Portland has been in a deep freeze. For the first few days it snowed and every-day life came to a stand still while sled runs, cross-country skiing and snowman construction became the norm. Indoors, we relaxed, slept late, read. We stayed in our Pjs, and made soup in the crock pot. Even with the squeals of children sliding down the hill, the days were quiet. Snow does that. The acoustics of the world dampen and we can think. Just be.
Then came the ice. Different story. Walking in it was nearly impossible.Those who tried to drive on it couldn’t make it up or down the hills. Even stopping on the flats meant a fishtail. Peace was replaced with a kind of irritated drive to be back to “normal.”The ice felt mean.
All this made me think about my creative process. Some days I allow myself the ease of a snowy day: quiet space, curiosity, low expectations, and a playful mind. Those are the days when I get lost in the story, song or poem that I’m writing.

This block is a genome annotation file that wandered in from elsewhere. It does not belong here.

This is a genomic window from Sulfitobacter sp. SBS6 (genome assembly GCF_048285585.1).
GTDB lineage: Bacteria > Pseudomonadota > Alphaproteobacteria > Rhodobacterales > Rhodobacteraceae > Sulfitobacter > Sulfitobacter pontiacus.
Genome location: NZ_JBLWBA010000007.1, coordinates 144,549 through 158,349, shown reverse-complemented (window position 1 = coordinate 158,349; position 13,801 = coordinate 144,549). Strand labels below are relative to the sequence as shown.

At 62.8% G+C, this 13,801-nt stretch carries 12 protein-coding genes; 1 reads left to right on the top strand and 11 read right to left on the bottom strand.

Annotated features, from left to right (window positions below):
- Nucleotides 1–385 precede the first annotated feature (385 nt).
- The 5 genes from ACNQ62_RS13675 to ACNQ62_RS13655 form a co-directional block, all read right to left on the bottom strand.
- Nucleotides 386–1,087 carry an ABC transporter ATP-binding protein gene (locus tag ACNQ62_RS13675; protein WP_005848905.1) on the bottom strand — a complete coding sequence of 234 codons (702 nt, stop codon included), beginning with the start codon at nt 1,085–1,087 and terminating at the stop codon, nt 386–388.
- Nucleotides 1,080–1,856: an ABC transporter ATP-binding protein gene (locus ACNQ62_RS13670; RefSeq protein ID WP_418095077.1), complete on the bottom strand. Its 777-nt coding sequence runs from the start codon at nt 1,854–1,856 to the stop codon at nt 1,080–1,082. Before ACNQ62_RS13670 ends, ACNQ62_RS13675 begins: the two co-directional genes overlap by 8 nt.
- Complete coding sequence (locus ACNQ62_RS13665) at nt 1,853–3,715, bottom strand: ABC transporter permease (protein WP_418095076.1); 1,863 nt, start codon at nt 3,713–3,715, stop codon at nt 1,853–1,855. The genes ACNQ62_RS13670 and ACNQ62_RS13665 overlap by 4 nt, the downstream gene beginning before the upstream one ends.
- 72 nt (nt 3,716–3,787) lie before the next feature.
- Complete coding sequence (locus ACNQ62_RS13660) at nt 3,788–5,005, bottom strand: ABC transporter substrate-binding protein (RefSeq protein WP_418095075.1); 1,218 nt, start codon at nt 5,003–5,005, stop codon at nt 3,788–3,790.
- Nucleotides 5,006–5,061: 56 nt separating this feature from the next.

Then there are the days I cover my soft intentions with a hard icy crust of judgement. In that cold mind set, poems decide to knock on someone else’s door, songs walk on the other side of the street and characters hole up in my imagination until I change my tune.
What I’ve learned is to stop. To take a snow day in my head and heart. To remember that writing is my joy. So, I take a walk, breathe and watch the seasons subtly change. By the time I come back to my desk, so have the characters, poems and songs that I thought abandoned me. Creativity has its own wisdom. It loves to play.
So, my question to you is this: How do you solve your “brain-freeze” puzzles ?